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  2. I remember the large family gatherings to celebrate the holidays. The food was always fabulous. One year when all the cousins were young, Santa came to visit us at our get together. All the cousins ran to hide!

    Nancy
    allibrary (at) aol (dot) com

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    1. So cute! My son hid when he saw a clown on Easter. LOL ~ Daryl

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  3. I remember as a kid one Christmas it had snowed a lot and my Dad had to dig out to go pick up my Uncle Bill and my grandmother, which he also had to shovel to get them to the car. We were all waiting very impatiently as we couldn't open our presents until they got there. Dinner was always a huge turkey with all the fixings and lots of different pies for later because no one had room for dessert. I remember we always left carrots for Santa's reindeer and we had to dig in the snow to make sure that they were gone. Santa always got whiskey and cookies. Dad said Santa needed a shot of whiskey to warm up especially in MA. LOL Thank you so much for a chance in this generous giveaway. pgenest57 at aol dot com Paula

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    1. Ha! Your Dad truly understood Santa. LOL ~ Daryl

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    2. Love the whiskey! I'll bet it was gone when you woke up in the morning? I'm willing to guess your dad was the one who drank it!

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  4. This has to be one of my favorite posts ever! I love your special meals. My mother is British so we had the crackers! And my dad was Italian and he told me about those big Queens spaghetti, ravioli--and a turkey. We thought he was exaggerating.

    One of my memorable meals is Christmas morning. My mother would make croissants from scratch, like ones we ate in France. I should buy an extra pound of butter and give them a try.

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    1. My post left out a word: Queens dinners.

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    2. Elizabeth, to be able to make croissants? What a gift! :) ! Daryl

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    3. Yes, Christmas crackers are fab! And you can never go wrong with buying an extra pound of butter...

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  5. A festive meal which I will always remember for the warmth, family, food and fun took place when we were younger and the kids fondly talk about it to their own children now. We had such a wonderful day filled with story telling, gifts, and most of all homemade and delectable dishes. Lighting the menorah, eating latkes, applesauce, salads, apple cake, and opening gifts gave everyone the love we hold onto for many years.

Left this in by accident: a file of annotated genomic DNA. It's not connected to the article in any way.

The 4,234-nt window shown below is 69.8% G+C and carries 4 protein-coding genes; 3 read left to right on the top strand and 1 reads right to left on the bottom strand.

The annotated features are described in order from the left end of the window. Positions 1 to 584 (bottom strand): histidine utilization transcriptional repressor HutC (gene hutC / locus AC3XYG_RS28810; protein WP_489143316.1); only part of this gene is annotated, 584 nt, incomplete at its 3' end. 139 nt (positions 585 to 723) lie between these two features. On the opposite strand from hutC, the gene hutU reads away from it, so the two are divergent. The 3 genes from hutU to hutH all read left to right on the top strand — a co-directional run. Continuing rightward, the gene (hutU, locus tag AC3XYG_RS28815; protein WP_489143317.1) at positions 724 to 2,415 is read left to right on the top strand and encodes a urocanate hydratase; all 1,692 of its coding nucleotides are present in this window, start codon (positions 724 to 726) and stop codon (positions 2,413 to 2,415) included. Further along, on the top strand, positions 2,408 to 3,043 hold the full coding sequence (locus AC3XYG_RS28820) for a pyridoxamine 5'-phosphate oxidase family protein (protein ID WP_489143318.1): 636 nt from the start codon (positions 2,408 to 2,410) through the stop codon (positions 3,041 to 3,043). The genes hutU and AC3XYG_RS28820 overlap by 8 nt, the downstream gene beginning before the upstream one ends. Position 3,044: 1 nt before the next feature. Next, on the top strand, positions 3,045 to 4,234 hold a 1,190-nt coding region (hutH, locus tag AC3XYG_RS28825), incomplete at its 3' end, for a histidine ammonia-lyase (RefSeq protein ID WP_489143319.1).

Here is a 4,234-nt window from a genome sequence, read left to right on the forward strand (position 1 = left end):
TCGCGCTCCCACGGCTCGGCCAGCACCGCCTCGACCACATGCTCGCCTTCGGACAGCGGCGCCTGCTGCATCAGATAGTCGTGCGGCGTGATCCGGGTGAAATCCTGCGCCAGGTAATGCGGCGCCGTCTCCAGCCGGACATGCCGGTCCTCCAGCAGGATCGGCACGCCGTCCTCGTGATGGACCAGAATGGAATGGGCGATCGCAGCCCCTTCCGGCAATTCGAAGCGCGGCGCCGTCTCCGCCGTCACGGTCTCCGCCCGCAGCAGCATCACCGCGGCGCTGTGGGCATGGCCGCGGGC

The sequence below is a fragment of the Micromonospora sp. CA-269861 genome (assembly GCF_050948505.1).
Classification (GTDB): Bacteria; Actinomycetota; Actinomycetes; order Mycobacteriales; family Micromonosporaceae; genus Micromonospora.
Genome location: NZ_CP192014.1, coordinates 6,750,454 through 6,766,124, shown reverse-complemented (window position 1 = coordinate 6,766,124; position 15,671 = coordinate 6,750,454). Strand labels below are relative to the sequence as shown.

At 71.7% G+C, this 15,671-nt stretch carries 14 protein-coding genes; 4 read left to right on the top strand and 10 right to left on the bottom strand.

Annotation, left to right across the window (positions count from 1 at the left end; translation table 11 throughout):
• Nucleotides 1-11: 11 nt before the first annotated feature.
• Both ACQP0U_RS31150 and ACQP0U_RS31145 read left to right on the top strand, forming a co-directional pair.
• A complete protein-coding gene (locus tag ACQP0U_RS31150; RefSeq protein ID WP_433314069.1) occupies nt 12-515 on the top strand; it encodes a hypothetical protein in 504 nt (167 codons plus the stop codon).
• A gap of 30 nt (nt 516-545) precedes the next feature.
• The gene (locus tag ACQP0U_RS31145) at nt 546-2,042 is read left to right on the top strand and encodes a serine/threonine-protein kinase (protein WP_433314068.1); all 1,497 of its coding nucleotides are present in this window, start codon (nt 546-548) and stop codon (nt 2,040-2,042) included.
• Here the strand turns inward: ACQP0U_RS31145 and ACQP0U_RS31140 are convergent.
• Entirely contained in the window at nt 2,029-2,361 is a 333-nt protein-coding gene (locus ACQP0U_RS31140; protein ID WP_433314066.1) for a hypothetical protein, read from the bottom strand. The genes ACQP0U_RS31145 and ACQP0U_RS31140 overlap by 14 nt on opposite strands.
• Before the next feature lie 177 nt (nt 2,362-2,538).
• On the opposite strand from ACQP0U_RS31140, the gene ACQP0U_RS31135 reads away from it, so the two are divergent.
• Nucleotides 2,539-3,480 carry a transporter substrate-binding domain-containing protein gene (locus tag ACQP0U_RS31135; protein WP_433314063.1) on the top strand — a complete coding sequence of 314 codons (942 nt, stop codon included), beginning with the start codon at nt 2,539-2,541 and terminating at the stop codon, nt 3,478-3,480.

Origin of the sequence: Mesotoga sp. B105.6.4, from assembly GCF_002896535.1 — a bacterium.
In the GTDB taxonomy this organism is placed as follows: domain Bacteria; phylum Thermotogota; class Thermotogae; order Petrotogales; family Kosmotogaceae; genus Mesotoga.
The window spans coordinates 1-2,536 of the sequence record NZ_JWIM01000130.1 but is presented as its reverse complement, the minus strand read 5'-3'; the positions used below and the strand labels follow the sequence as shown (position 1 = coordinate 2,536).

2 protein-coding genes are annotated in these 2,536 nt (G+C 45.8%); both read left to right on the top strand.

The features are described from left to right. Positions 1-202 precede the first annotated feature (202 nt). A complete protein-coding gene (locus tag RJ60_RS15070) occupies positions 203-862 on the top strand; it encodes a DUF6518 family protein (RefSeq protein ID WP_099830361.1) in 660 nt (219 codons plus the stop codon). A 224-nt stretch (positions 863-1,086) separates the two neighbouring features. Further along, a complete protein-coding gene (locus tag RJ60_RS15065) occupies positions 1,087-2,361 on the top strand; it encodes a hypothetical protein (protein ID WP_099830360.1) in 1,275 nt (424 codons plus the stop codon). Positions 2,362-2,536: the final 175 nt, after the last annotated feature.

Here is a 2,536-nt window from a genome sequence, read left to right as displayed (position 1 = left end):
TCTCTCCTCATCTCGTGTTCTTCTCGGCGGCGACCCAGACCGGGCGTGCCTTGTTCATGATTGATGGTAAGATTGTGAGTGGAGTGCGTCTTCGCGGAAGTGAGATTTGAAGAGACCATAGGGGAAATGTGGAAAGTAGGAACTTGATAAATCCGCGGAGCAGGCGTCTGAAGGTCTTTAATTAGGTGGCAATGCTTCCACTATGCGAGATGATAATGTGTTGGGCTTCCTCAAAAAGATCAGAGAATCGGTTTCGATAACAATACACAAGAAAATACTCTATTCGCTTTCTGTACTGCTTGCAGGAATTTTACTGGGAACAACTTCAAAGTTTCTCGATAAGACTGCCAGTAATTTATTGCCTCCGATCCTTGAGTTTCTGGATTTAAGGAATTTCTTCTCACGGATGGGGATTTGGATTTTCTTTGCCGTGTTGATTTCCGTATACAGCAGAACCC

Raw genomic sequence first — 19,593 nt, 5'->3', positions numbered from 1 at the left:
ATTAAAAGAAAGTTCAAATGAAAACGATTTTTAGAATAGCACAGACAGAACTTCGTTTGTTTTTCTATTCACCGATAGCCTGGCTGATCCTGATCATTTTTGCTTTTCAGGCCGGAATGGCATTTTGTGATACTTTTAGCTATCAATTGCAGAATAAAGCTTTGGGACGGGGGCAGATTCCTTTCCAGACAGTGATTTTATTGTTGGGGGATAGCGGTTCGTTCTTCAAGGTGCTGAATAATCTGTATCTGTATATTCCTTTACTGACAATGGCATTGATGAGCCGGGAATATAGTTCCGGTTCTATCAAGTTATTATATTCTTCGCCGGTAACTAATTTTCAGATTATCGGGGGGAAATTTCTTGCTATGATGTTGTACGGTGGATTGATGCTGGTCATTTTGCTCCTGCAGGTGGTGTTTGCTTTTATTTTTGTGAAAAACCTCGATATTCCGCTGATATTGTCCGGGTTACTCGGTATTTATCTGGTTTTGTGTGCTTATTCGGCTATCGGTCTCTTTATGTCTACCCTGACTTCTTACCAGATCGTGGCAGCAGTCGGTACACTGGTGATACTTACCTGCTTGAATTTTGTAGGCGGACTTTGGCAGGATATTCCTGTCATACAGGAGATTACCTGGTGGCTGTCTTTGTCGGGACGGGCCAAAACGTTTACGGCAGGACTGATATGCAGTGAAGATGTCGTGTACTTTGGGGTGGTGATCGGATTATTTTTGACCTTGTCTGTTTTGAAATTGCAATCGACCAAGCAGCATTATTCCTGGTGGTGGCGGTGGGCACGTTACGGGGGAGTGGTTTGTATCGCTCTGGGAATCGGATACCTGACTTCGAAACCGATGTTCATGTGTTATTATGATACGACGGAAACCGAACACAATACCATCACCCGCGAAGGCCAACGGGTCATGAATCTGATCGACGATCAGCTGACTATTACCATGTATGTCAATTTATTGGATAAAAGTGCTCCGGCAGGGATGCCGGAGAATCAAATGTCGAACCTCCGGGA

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    1. Traveler, what a lovely memory. To fill a day with storytelling is such a gift and blessing. ~ Daryl

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  6. My most memorable Christmas was the year my sister, Mary, and I took my mother to Paris. For her 90th birthday she said that’s where she wanted to go. We arrived on Christmas Day and stayed a week. She went up the Eiffel Tower, did a river cruise on the Seine, visited the Louvre and Musee Dorsey. We also took her to tour Versailles. She loved it and talked about it often. She passed away at age 98 a few years back. I’m so glad we were able to do that for her.

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    1. Thank you for sharing that holiday with us. As my parents got older, they often talked of places they traveled. That's what stuck out as special in their memories, not the day-to-day routine.

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    2. What a fabulous Christmas memory, Patricia! I've always wanted to see Paris at Christmas time.

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  7. As a kid, my favorite memories revolve around making cookies with Mom, Dad taking us to look at lights, putting my favorite ornament on the tree, leaving cookies and carrots for Santa and his reindeer, and getting that special present you really wanted.